1. Over or under estimating the contribution tech (AI especially) can make.
In the last 12 months, new and improved technology tools have come to market which can provide cost and time efficiencies in delivering an IBOR transition project. However, relying on these tools to do things they can’t, or failing to use them where they could add real value, has the potential to make a material difference to project delivery.
2. Prioritising delivery expertise (project management, process design and technology related etc) to the exclusion of legal expertise – or vice versa.
The use of new tools and approaches mean IBOR transition is a multidisciplinary project, in which delivery expertise, technological understanding and legal skills are equally important. It is vital that a project team is built which recognises the value of these different skillsets so as to allow them to work effectively together. The importance of this is hard to overstate.
3. Not stress testing suppliers’ level of understanding (and investment) in the processes and tech underpinning the delivery plan.
A full due diligence on external support is strongly recommended. Has the internal team seen the tools that will be relied on? Have they been through the plan in sufficient detail that they would stake the success of the project on it? Assuming delivery is more sophisticated than a typical mandate, in diligence should be too, especially if the methodologies are new to some on the internal team. Effective risk transfer to an external provider for such a business critical project like IBOR is almost impossible.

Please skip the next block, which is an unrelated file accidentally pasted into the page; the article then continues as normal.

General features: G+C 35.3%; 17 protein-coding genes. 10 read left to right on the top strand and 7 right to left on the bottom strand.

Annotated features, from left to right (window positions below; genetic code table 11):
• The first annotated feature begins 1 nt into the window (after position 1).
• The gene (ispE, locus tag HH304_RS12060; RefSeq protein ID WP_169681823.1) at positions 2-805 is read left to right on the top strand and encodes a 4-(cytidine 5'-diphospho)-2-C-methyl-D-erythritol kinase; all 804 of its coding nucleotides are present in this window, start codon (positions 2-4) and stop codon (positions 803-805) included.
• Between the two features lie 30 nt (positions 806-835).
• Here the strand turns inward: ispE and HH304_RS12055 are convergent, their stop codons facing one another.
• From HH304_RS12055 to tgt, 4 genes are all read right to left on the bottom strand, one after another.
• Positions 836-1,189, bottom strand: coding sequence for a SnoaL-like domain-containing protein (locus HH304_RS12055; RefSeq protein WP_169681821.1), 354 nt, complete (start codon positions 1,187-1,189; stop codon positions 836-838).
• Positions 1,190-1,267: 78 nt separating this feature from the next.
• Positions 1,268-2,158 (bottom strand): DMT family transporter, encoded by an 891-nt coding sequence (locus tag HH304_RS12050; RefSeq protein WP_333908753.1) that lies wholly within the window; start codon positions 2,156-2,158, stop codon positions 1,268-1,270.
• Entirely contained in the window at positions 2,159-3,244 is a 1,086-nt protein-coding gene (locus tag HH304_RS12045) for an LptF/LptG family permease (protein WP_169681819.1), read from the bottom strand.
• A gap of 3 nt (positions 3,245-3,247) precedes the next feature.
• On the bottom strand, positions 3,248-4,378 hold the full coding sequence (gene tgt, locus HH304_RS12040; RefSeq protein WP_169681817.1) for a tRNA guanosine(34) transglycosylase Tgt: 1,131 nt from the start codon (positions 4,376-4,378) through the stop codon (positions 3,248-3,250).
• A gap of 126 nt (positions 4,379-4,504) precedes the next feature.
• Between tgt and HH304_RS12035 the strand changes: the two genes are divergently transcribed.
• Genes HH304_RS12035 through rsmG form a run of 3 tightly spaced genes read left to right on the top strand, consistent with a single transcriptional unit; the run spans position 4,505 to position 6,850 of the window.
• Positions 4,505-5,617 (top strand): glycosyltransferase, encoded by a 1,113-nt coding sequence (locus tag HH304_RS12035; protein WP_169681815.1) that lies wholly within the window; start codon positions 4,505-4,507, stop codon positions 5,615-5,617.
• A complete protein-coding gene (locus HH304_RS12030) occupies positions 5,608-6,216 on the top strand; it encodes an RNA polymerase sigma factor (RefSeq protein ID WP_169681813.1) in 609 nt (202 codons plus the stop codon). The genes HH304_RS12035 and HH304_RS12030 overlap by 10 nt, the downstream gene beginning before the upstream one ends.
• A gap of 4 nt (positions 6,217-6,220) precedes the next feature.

The internal team needs to be appropriately confident in the solution.
4. Not engaging in an iterative and discovery-led process, to co-design solutions with internal and external stakeholders.
An externally provided solution should be built around the priorities and particular needs and constraints of your business. Your supplier should also be able to offer insight based on their experience with other organisations, so that you benefit from the learnings from similar projects.
5. Underinvestment in internal engagement or full internal articulation of the risks and benefits of a solution.
The challenge of securing budgets and resources is made significantly greater if the risk’s and challenges of the project are not fully understood. There are also vital internal stakeholders – such as information security – who may not have been closely involved in projects like this in the past. Early and effective engagement is vital.